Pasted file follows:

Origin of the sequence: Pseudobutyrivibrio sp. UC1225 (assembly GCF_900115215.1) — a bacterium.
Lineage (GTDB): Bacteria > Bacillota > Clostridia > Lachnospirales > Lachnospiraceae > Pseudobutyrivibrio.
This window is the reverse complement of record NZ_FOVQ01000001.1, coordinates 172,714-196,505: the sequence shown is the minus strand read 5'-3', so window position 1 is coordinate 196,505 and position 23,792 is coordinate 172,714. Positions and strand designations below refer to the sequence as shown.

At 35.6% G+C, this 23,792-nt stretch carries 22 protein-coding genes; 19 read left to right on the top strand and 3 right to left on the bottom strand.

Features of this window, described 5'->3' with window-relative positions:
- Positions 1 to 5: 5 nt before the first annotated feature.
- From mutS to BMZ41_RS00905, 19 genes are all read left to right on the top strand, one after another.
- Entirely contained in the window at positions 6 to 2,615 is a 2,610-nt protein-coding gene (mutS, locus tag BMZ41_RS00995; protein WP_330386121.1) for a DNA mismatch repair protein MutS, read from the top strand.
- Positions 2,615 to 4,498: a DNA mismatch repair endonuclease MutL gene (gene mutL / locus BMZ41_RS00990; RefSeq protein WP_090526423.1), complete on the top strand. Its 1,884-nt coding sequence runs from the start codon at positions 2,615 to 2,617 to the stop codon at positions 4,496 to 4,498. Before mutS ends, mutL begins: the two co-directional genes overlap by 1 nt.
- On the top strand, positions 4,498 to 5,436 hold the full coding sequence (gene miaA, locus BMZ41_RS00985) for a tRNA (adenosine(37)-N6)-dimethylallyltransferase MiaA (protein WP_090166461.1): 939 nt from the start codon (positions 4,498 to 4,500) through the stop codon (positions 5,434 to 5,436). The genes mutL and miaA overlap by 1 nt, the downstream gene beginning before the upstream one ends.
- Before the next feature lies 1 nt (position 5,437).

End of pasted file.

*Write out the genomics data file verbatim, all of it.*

Origin of the sequence: Pseudobutyrivibrio sp. UC1225 (assembly GCF_900115215.1) — a bacterium.
Lineage (GTDB): Bacteria > Bacillota > Clostridia > Lachnospirales > Lachnospiraceae > Pseudobutyrivibrio.
This window is the reverse complement of record NZ_FOVQ01000001.1, coordinates 172,714-196,505: the sequence shown is the minus strand read 5'-3', so window position 1 is coordinate 196,505 and position 23,792 is coordinate 172,714. Positions and strand designations below refer to the sequence as shown.

At 35.6% G+C, this 23,792-nt stretch carries 22 protein-coding genes; 19 read left to right on the top strand and 3 right to left on the bottom strand.

Features of this window, described 5'->3' with window-relative positions:
- Positions 1 to 5: 5 nt before the first annotated feature.
- From mutS to BMZ41_RS00905, 19 genes are all read left to right on the top strand, one after another.
- Entirely contained in the window at positions 6 to 2,615 is a 2,610-nt protein-coding gene (mutS, locus tag BMZ41_RS00995; protein WP_330386121.1) for a DNA mismatch repair protein MutS, read from the top strand.
- Positions 2,615 to 4,498: a DNA mismatch repair endonuclease MutL gene (gene mutL / locus BMZ41_RS00990; RefSeq protein WP_090526423.1), complete on the top strand. Its 1,884-nt coding sequence runs from the start codon at positions 2,615 to 2,617 to the stop codon at positions 4,496 to 4,498. Before mutS ends, mutL begins: the two co-directional genes overlap by 1 nt.
- On the top strand, positions 4,498 to 5,436 hold the full coding sequence (gene miaA, locus BMZ41_RS00985) for a tRNA (adenosine(37)-N6)-dimethylallyltransferase MiaA (protein WP_090166461.1): 939 nt from the start codon (positions 4,498 to 4,500) through the stop codon (positions 5,434 to 5,436). The genes mutL and miaA overlap by 1 nt, the downstream gene beginning before the upstream one ends.
- Before the next feature lies 1 nt (position 5,437).